It’s been two years since I’ve stopped blogging. What I initially intended to be a three week break was extended to two months and then became an indefinite postponement. My mojo was gone. In fact I didn’t even take photos anymore. My camera gathered dust and my writing skills became rusty. The last two years have been funny actually. I started losing concentration, thought I developed ADD and frankly, also lost a lot of my sense of humour. A visit to the doctor to get something for my “ADD” and I walked out of there with something for depression. Depression? Me? Really?
Then came Covid-19. I was seriously stressed in the week or so before lock down and then in the first two weeks at home. But I think between the meds kicking in and my body and mind getting the opportunity to start settling down I started thinking about my hobbies again. I started working on my landscape model which I haven’t done in probably close to 3 years and the last three weeks seriously started to think about getting back into blogging. When I initially started blogging 12 years ago I did it for the love of travel and sharing the places I went to with my friends and everybody willing to look. Somewhere I lost focus and started worrying about other bloggers too much and why I wasn’t making money or being recognised by the industry. I put too much pressure on myself on what I thought other people wanted me to post rather than what I wanted to post.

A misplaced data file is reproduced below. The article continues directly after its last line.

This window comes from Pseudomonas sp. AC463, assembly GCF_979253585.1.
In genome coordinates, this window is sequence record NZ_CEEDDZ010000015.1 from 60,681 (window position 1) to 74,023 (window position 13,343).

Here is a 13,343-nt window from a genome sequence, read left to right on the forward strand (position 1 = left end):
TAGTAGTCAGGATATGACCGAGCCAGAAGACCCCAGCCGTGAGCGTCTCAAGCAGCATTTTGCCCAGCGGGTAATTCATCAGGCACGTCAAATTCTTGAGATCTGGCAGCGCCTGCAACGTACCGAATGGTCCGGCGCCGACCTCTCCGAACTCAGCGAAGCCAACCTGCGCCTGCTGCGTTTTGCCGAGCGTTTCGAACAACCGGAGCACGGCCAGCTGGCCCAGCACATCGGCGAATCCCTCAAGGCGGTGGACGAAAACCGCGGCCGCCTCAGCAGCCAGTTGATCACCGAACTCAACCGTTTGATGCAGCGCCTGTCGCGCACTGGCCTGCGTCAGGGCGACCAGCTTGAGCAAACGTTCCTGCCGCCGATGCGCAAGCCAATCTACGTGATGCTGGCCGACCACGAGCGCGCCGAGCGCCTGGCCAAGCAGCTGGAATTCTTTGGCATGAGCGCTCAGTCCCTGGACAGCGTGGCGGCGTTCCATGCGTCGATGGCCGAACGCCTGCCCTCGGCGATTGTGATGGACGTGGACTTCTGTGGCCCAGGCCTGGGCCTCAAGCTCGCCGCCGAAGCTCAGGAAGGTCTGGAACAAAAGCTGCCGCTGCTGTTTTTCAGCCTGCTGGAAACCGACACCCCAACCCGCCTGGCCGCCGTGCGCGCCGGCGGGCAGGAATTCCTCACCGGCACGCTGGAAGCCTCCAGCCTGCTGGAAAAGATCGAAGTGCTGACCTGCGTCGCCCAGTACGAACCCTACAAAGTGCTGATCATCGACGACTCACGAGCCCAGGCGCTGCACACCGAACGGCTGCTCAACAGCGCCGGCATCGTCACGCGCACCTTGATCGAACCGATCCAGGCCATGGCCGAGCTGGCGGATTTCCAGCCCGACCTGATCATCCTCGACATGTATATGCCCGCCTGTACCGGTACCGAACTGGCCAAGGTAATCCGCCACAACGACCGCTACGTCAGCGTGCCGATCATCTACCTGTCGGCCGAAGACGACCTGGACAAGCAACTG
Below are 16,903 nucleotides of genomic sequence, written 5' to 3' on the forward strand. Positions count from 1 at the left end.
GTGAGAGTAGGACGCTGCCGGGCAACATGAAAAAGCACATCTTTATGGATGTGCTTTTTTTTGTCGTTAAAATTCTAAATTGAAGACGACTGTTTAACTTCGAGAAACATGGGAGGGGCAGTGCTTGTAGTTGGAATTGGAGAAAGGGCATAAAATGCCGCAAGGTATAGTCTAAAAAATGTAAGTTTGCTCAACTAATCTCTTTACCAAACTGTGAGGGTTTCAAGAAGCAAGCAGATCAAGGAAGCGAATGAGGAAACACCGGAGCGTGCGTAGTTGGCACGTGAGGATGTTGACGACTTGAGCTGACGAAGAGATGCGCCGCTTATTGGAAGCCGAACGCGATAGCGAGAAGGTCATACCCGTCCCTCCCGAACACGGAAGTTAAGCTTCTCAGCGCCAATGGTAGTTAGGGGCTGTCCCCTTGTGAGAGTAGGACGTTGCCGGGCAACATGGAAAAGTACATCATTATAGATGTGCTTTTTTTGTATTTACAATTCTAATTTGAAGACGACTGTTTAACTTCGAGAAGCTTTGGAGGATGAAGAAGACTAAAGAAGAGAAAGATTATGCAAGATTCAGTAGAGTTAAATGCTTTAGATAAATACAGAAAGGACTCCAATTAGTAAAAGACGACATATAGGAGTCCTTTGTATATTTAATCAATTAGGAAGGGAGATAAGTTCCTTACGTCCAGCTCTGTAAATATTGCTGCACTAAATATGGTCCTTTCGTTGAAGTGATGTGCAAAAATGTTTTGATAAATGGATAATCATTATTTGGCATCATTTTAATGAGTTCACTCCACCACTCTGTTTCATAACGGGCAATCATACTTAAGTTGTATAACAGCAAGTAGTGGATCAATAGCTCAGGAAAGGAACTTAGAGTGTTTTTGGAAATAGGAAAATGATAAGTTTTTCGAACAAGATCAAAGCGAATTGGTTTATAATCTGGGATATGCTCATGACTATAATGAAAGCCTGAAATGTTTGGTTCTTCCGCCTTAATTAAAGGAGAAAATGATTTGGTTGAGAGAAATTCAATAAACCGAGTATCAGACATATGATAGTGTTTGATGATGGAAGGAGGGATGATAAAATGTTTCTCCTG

So here I am, back in action, but with a couple of changes. I have merged my two blogs, The Firefly Photo Files and Port Elizabeth Daily Photo, into one called Firefly the Travel Guy. The blog still incorporates PEDP so the content will consist of a combination of a lot of Port Elizabeth and Eastern Cape stuff with content from further afield when I get the chance to travel. I have also moved away from the Blogspot platform to WordPress. The new blog address is https://fireflythetravelguy.travel.blog and the domain names http://www.fireflyafrica.co.za and http://www.portelizabethdailyphoto.co.za will be redirected to this blog shortly.
For my first post back I have decided to post a King Protea from the Van Stadens Wildflower Reserve. Van Stadens is one of the best spots to see flowering proteas and other fynbos species close to Port Elizabeth right through the year. It offers so may hiking, mountain biking and picnic options and you can drive through a big part of the reserve if you are unable to walk. Two other trails you can see a lot of fynbos on are the Fynbos Trail at Schoenies and the Grysbok Trail on the NMU campus.
I haven’t been to the Van Stadens Wildflower Reserve for a few months so I think it’s time to swing by again to see what is in flower. This is a picture from a little while ago with Pincushions in flower.